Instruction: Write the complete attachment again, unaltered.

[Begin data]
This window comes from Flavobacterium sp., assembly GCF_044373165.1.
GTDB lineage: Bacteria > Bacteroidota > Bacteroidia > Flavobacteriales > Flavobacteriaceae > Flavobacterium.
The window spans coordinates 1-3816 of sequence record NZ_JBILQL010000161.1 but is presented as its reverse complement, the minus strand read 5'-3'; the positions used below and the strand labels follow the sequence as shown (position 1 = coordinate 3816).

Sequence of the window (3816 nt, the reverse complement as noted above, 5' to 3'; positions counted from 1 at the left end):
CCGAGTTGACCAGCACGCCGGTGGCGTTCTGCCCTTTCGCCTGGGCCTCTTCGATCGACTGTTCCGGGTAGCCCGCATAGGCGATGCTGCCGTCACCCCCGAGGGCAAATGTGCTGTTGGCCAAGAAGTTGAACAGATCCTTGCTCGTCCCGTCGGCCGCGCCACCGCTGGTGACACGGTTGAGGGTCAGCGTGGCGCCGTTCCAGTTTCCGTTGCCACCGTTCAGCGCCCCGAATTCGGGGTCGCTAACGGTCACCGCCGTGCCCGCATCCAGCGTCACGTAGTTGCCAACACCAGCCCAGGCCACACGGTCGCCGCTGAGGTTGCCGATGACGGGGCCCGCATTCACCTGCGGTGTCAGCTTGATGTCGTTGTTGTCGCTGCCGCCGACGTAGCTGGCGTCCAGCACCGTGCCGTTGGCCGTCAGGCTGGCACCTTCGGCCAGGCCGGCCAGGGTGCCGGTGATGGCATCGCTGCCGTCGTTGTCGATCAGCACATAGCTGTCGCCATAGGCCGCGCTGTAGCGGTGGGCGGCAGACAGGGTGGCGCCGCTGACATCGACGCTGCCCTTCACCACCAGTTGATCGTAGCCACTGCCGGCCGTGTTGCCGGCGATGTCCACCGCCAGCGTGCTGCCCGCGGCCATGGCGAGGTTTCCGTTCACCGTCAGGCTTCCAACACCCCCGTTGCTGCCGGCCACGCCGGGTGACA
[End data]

This window comes from Flavobacterium sp., assembly GCF_044373165.1.
GTDB lineage: Bacteria > Bacteroidota > Bacteroidia > Flavobacteriales > Flavobacteriaceae > Flavobacterium.
The window spans coordinates 1-3816 of sequence record NZ_JBILQL010000161.1 but is presented as its reverse complement, the minus strand read 5'-3'; the positions used below and the strand labels follow the sequence as shown (position 1 = coordinate 3816).

Sequence of the window (3816 nt, the reverse complement as noted above, 5' to 3'; positions counted from 1 at the left end):
CCGAGTTGACCAGCACGCCGGTGGCGTTCTGCCCTTTCGCCTGGGCCTCTTCGATCGACTGTTCCGGGTAGCCCGCATAGGCGATGCTGCCGTCACCCCCGAGGGCAAATGTGCTGTTGGCCAAGAAGTTGAACAGATCCTTGCTCGTCCCGTCGGCCGCGCCACCGCTGGTGACACGGTTGAGGGTCAGCGTGGCGCCGTTCCAGTTTCCGTTGCCACCGTTCAGCGCCCCGAATTCGGGGTCGCTAACGGTCACCGCCGTGCCCGCATCCAGCGTCACGTAGTTGCCAACACCAGCCCAGGCCACACGGTCGCCGCTGAGGTTGCCGATGACGGGGCCCGCATTCACCTGCGGTGTCAGCTTGATGTCGTTGTTGTCGCTGCCGCCGACGTAGCTGGCGTCCAGCACCGTGCCGTTGGCCGTCAGGCTGGCACCTTCGGCCAGGCCGGCCAGGGTGCCGGTGATGGCATCGCTGCCGTCGTTGTCGATCAGCACATAGCTGTCGCCATAGGCCGCGCTGTAGCGGTGGGCGGCAGACAGGGTGGCGCCGCTGACATCGACGCTGCCCTTCACCACCAGTTGATCGTAGCCACTGCCGGCCGTGTTGCCGGCGATGTCCACCGCCAGCGTGCTGCCCGCGGCCATGGCGAGGTTTCCGTTCACCGTCAGGCTTCCAACACCCCCGTTGCTGCCGGCCACGCCGGGTGACA